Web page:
One of the greatest sitcoms of all time, in my opinion, was Cheers. The theme song for the sitcom was Where Everybody Knows Your Name. What the writers were trying to bring to life in this show was the power of having a place where a person is welcomed and accepted. A place where they feel at home. And this all starts by having people know your name.
I’ve been told that one of the sweetest sounds a person will ever hear is their name. Why, you ask? When you address a person by their name it tells them that you identify them as a person. It increase their status. It helps them feel important. It shows them that you notice them as an individual and not just another face in the crowd.
Dale Carnegie, in his book How To Win Friends & Influence People, uses a story about Mr. Jim Farley to help bring the importance of remembering names to light. Mr. Jim Farley never graduated high school, however, but before he turned fifty, he received degrees from four colleges. he had become the chairman of the Democratic National Conventional and was the Postmaster General of the United States.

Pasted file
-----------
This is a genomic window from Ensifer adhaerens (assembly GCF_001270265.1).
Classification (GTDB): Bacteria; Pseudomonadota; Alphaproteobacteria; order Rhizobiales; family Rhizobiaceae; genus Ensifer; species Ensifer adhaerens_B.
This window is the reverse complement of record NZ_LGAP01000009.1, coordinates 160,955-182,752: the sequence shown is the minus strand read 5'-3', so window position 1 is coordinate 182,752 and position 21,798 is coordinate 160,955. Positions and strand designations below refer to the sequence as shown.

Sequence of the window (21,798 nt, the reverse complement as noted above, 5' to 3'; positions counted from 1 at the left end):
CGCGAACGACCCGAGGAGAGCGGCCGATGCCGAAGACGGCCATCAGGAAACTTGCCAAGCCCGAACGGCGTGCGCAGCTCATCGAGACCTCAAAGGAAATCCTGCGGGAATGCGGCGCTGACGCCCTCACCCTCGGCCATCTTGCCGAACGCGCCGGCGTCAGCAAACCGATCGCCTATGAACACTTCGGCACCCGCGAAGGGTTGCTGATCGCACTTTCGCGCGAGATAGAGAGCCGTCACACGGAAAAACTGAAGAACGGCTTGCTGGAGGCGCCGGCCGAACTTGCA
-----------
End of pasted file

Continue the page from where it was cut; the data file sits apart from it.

What was Jim’s secret to success? Mr.Carnegie tells us, Jim Farely discovered early in life that the average person is more interested in his or her own name than in all the other names on earth put together. Remember that name and call it easily, and you have paid a subtle and very effective compliment. But forget it or misspell it – and you have placed yourself at a sharp disadvantage.
If you really want to connect better with others, remember their names. Use whatever means necessary to get better at this. Repeat the person’s name a few times during a conversation. Take the time to write her name down along with a brief description of the person. Associate the person’s name with something that will help you remember it. The point is, do what you need to do to remember a person’s name.
How do you remember a person’s name?